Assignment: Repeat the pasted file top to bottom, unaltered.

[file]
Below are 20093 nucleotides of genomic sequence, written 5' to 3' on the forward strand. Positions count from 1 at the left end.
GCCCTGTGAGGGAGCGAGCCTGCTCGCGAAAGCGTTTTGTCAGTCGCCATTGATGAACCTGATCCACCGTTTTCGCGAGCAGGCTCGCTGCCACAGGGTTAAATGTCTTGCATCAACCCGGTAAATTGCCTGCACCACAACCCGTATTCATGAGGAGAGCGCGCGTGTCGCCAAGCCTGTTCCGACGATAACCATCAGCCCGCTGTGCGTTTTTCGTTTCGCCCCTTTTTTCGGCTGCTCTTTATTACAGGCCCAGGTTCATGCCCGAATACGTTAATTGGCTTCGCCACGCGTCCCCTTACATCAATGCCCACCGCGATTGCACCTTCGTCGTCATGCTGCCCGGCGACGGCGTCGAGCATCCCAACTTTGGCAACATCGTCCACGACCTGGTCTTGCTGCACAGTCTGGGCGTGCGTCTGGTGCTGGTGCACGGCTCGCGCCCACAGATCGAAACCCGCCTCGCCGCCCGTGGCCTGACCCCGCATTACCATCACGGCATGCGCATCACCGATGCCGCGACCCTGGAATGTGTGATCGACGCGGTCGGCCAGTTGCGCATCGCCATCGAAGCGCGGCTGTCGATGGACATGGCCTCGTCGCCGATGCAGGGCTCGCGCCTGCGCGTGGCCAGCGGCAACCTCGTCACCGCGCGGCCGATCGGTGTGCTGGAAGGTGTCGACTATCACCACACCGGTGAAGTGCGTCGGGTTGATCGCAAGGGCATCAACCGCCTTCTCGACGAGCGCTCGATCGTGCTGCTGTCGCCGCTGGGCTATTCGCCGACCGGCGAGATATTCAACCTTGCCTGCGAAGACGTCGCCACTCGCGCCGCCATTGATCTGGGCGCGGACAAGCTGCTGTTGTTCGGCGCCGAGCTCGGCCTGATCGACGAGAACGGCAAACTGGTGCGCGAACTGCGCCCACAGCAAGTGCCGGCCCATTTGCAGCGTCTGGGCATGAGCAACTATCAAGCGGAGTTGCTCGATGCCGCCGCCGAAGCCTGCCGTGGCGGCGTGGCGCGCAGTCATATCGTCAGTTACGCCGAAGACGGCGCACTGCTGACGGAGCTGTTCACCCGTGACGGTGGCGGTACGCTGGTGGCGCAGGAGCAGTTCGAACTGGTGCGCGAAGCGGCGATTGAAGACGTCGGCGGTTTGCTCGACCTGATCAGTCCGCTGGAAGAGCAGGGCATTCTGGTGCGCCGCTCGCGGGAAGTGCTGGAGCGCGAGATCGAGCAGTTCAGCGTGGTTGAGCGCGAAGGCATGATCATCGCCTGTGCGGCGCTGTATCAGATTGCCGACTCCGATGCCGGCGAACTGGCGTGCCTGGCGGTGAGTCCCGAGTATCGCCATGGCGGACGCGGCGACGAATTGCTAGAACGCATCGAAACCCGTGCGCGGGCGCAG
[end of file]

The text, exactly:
Below are 20093 nucleotides of genomic sequence, written 5' to 3' on the forward strand. Positions count from 1 at the left end.
GCCCTGTGAGGGAGCGAGCCTGCTCGCGAAAGCGTTTTGTCAGTCGCCATTGATGAACCTGATCCACCGTTTTCGCGAGCAGGCTCGCTGCCACAGGGTTAAATGTCTTGCATCAACCCGGTAAATTGCCTGCACCACAACCCGTATTCATGAGGAGAGCGCGCGTGTCGCCAAGCCTGTTCCGACGATAACCATCAGCCCGCTGTGCGTTTTTCGTTTCGCCCCTTTTTTCGGCTGCTCTTTATTACAGGCCCAGGTTCATGCCCGAATACGTTAATTGGCTTCGCCACGCGTCCCCTTACATCAATGCCCACCGCGATTGCACCTTCGTCGTCATGCTGCCCGGCGACGGCGTCGAGCATCCCAACTTTGGCAACATCGTCCACGACCTGGTCTTGCTGCACAGTCTGGGCGTGCGTCTGGTGCTGGTGCACGGCTCGCGCCCACAGATCGAAACCCGCCTCGCCGCCCGTGGCCTGACCCCGCATTACCATCACGGCATGCGCATCACCGATGCCGCGACCCTGGAATGTGTGATCGACGCGGTCGGCCAGTTGCGCATCGCCATCGAAGCGCGGCTGTCGATGGACATGGCCTCGTCGCCGATGCAGGGCTCGCGCCTGCGCGTGGCCAGCGGCAACCTCGTCACCGCGCGGCCGATCGGTGTGCTGGAAGGTGTCGACTATCACCACACCGGTGAAGTGCGTCGGGTTGATCGCAAGGGCATCAACCGCCTTCTCGACGAGCGCTCGATCGTGCTGCTGTCGCCGCTGGGCTATTCGCCGACCGGCGAGATATTCAACCTTGCCTGCGAAGACGTCGCCACTCGCGCCGCCATTGATCTGGGCGCGGACAAGCTGCTGTTGTTCGGCGCCGAGCTCGGCCTGATCGACGAGAACGGCAAACTGGTGCGCGAACTGCGCCCACAGCAAGTGCCGGCCCATTTGCAGCGTCTGGGCATGAGCAACTATCAAGCGGAGTTGCTCGATGCCGCCGCCGAAGCCTGCCGTGGCGGCGTGGCGCGCAGTCATATCGTCAGTTACGCCGAAGACGGCGCACTGCTGACGGAGCTGTTCACCCGTGACGGTGGCGGTACGCTGGTGGCGCAGGAGCAGTTCGAACTGGTGCGCGAAGCGGCGATTGAAGACGTCGGCGGTTTGCTCGACCTGATCAGTCCGCTGGAAGAGCAGGGCATTCTGGTGCGCCGCTCGCGGGAAGTGCTGGAGCGCGAGATCGAGCAGTTCAGCGTGGTTGAGCGCGAAGGCATGATCATCGCCTGTGCGGCGCTGTATCAGATTGCCGACTCCGATGCCGGCGAACTGGCGTGCCTGGCGGTGAGTCCCGAGTATCGCCATGGCGGACGCGGCGACGAATTGCTAGAACGCATCGAAACCCGTGCGCGGGCGCAG